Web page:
Is there a computational tool for measuring what percentage of RNA is spliced in an RNAseq experiment?

I'm not particularly interested in complicated analyses that give ratios for all possible alternative splicing variations. I'd rather have a binary classification. For example: (RNA1 = 35% spliced, 65% unspliced)

Edit: (Additional information)

We're very early in the exploratory stage, so a specific hypothesis is still forming. But we're interested in the sequence content of lncRNAs, many of which are poorly spliced. So we want to get a sense for how prevalent unspliced version of these transcript are.

Because this is currently exploratory, estimations and noise are fairly acceptable. A very basic approach might be to calculate the ratio of reads that map to exon-to-exon junctions, verses those that map from exon-to-intro junctions.

A more advanced approach I'm also considering is Salmon.

  • $\begingroup$ Did you ever settle on something? I have the same question as you. $\endgroup$
    – kmace
    Mar 9, 2018 at 0:26
  • $\begingroup$ We ended up using aligning with STAR then quantifying with salmon. We gave salmon all known splice variants, including the unspliced annotation. Then we summed all spliced isoforms to get "spliced vs. unspliced". This pipeline was easy, accurate, and we were really satisfied with the result. $\endgroup$ Mar 9, 2018 at 3:14

2 Answers 2


I don't know about tools, but i've used the following python code to calculate the ratio of reads that overlap the 5' or 3' ends of introns or that are spliced. We sum these across all introns in a gene set (we actaully use this for iCLIP analysis to see if RNA binding proteins bind pre-mRNA or spliced RNA).

import pysam
from collections import Counter
from CGAT import GTF, IOTools

def calculateSplicingIndex(bamfile, gtffile, outfile):

    bamfile = pysam.AlignmentFile(bamfile)

    counts = Counter()

    for transcript in GTF.transcript_iterator(

        introns = GTF.toIntronIntervals(transcript)

        for intron in introns:
            reads = bamfile.fetch(
                start=intron[0], end=intron[1])

            for read in reads:
                if 'N' in read.cigarstring:
                    blocks = read.get_blocks()
                    starts, ends = zip(*blocks)
                    if intron[0] in ends and intron[1] in starts:
                        counts["Exon_Exon"] += 1
                        counts["spliced_uncounted"] += 1
                elif (read.reference_start <= intron[0] - 3
                      and read.reference_end >= intron[0] + 3):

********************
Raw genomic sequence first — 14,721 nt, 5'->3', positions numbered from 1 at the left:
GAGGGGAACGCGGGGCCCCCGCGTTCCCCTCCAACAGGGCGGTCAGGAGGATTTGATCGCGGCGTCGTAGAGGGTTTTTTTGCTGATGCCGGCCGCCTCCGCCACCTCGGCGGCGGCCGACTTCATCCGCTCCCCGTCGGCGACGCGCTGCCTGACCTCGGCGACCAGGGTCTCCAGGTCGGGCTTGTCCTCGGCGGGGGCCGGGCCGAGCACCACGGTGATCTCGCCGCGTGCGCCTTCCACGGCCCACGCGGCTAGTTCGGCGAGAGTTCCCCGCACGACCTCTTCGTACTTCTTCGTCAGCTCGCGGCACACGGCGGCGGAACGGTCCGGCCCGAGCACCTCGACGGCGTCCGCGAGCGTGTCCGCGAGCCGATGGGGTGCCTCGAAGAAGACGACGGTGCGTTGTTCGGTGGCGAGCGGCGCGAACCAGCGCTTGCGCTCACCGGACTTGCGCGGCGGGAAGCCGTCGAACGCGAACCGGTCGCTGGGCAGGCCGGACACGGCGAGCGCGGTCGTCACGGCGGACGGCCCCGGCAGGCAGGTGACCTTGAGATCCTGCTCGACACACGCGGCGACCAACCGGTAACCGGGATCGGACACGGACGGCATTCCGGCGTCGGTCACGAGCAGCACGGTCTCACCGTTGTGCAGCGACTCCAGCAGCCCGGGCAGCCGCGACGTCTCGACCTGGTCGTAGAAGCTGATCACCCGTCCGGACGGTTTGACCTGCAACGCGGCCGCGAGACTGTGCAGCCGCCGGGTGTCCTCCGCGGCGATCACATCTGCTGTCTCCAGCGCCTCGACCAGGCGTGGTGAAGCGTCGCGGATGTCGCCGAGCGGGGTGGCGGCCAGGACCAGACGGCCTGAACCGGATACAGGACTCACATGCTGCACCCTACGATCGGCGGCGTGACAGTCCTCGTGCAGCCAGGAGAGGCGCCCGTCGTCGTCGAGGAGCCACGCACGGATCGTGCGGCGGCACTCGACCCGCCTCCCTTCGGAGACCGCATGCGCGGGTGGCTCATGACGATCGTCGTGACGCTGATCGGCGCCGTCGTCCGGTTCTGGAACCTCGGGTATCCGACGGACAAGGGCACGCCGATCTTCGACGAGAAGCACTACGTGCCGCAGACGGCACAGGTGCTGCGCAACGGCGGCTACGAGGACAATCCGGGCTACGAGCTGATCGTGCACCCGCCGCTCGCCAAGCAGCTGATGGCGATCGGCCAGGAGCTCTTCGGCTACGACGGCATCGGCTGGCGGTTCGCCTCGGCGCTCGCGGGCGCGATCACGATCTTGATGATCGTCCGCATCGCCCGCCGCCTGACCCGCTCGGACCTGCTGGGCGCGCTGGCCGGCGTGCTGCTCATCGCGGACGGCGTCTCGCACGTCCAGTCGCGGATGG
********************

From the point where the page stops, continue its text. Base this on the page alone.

if transcript[0].strand == "+":
                        counts["Exon_Intron"] += 1
                        counts["Intron_Exon"] += 1
                elif (read.reference_start <= intron[1] - 3
                      and read.reference_end >= intron[1] + 3):
                    if transcript[0].strand == "+":
                        counts["Intron_Exon"] += 1
                        counts["Exon_Intron"] += 1
                    counts["unspliced_uncounted"] += 1

    header = ["Exon_Exon",

    with IOTools.openFile(outfile, "w") as outf:

        outf.write("\t".join(map(str, [counts[col] for col in header]))
                   + "\n")

Unfortunately this uses a bunch of libraries you may or may not have, including CGAT (for the GTF parser and IOTools package) and pysam.

Once you've got these statistics you can calculate the "splicing index" as the log2 ratio of 2 times the number of spliced reads divided by the number of reads overlapping the 3' and 5' ends of introns.


Take this first comment with a grain of salt, since this isn't an area I've worked in much, but: is binary classification possible? If a gene has 3 introns, and 2 are spliced out but 1 is retained, is this "spliced" or "unspliced". My first impression is that an analysis would be a bit more nuanced than a binary classification.

That said, I'm aware of a tool called Keep Me Around for intron retention analysis (preprint, code). I've never used this software, but it looks like it's actively maintained and was created by a research group with a lot of experience and influence in this area, for whatever that's worth. :-)

UPDATE: It looks like the original post was modified since I submitted my answer, but I'll leave the text about binary classification around for posterity. :-)


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